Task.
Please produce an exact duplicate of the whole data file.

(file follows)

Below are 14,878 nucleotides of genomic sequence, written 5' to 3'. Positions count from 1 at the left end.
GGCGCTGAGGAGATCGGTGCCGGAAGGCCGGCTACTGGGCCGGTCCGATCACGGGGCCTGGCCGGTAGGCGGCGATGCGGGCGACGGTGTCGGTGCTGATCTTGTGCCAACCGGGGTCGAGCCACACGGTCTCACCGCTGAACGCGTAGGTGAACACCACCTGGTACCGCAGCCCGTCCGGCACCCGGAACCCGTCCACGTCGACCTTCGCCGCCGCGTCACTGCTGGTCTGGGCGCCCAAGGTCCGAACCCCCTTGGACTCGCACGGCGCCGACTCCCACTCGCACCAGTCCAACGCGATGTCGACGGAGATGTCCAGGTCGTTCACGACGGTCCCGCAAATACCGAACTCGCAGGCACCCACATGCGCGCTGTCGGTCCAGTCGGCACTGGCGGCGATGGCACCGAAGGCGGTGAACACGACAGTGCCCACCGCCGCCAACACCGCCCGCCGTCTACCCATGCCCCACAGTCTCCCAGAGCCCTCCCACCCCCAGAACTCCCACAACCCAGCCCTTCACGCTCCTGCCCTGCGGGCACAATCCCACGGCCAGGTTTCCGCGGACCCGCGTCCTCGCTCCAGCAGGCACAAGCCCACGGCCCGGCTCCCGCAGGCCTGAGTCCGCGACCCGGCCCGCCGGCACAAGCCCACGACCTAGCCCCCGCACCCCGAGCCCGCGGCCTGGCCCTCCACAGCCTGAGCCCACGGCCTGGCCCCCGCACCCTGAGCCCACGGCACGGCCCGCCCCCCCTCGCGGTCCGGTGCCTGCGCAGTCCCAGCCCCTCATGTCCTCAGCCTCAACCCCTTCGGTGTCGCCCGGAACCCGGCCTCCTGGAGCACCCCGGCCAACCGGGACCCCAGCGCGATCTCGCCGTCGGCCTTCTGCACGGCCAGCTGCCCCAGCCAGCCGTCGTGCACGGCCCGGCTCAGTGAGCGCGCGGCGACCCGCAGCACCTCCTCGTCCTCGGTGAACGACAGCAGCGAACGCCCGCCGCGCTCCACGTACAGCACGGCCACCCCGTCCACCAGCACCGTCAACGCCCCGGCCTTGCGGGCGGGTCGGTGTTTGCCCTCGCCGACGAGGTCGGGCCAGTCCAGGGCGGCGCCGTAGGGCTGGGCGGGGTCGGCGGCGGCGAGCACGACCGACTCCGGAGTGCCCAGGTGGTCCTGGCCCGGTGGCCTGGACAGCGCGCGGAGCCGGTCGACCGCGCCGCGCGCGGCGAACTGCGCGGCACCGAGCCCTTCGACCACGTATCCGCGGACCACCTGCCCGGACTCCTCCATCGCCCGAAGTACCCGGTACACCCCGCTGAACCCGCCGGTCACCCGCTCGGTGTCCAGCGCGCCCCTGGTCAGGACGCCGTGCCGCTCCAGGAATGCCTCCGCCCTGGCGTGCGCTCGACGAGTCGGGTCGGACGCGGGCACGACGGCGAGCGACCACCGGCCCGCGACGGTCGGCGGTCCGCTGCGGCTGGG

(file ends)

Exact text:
Below are 14,878 nucleotides of genomic sequence, written 5' to 3'. Positions count from 1 at the left end.
GGCGCTGAGGAGATCGGTGCCGGAAGGCCGGCTACTGGGCCGGTCCGATCACGGGGCCTGGCCGGTAGGCGGCGATGCGGGCGACGGTGTCGGTGCTGATCTTGTGCCAACCGGGGTCGAGCCACACGGTCTCACCGCTGAACGCGTAGGTGAACACCACCTGGTACCGCAGCCCGTCCGGCACCCGGAACCCGTCCACGTCGACCTTCGCCGCCGCGTCACTGCTGGTCTGGGCGCCCAAGGTCCGAACCCCCTTGGACTCGCACGGCGCCGACTCCCACTCGCACCAGTCCAACGCGATGTCGACGGAGATGTCCAGGTCGTTCACGACGGTCCCGCAAATACCGAACTCGCAGGCACCCACATGCGCGCTGTCGGTCCAGTCGGCACTGGCGGCGATGGCACCGAAGGCGGTGAACACGACAGTGCCCACCGCCGCCAACACCGCCCGCCGTCTACCCATGCCCCACAGTCTCCCAGAGCCCTCCCACCCCCAGAACTCCCACAACCCAGCCCTTCACGCTCCTGCCCTGCGGGCACAATCCCACGGCCAGGTTTCCGCGGACCCGCGTCCTCGCTCCAGCAGGCACAAGCCCACGGCCCGGCTCCCGCAGGCCTGAGTCCGCGACCCGGCCCGCCGGCACAAGCCCACGACCTAGCCCCCGCACCCCGAGCCCGCGGCCTGGCCCTCCACAGCCTGAGCCCACGGCCTGGCCCCCGCACCCTGAGCCCACGGCACGGCCCGCCCCCCCTCGCGGTCCGGTGCCTGCGCAGTCCCAGCCCCTCATGTCCTCAGCCTCAACCCCTTCGGTGTCGCCCGGAACCCGGCCTCCTGGAGCACCCCGGCCAACCGGGACCCCAGCGCGATCTCGCCGTCGGCCTTCTGCACGGCCAGCTGCCCCAGCCAGCCGTCGTGCACGGCCCGGCTCAGTGAGCGCGCGGCGACCCGCAGCACCTCCTCGTCCTCGGTGAACGACAGCAGCGAACGCCCGCCGCGCTCCACGTACAGCACGGCCACCCCGTCCACCAGCACCGTCAACGCCCCGGCCTTGCGGGCGGGTCGGTGTTTGCCCTCGCCGACGAGGTCGGGCCAGTCCAGGGCGGCGCCGTAGGGCTGGGCGGGGTCGGCGGCGGCGAGCACGACCGACTCCGGAGTGCCCAGGTGGTCCTGGCCCGGTGGCCTGGACAGCGCGCGGAGCCGGTCGACCGCGCCGCGCGCGGCGAACTGCGCGGCACCGAGCCCTTCGACCACGTATCCGCGGACCACCTGCCCGGACTCCTCCATCGCCCGAAGTACCCGGTACACCCCGCTGAACCCGCCGGTCACCCGCTCGGTGTCCAGCGCGCCCCTGGTCAGGACGCCGTGCCGCTCCAGGAATGCCTCCGCCCTGGCGTGCGCTCGACGAGTCGGGTCGGACGCGGGCACGACGGCGAGCGACCACCGGCCCGCGACGGTCGGCGGTCCGCTGCGGCTGGG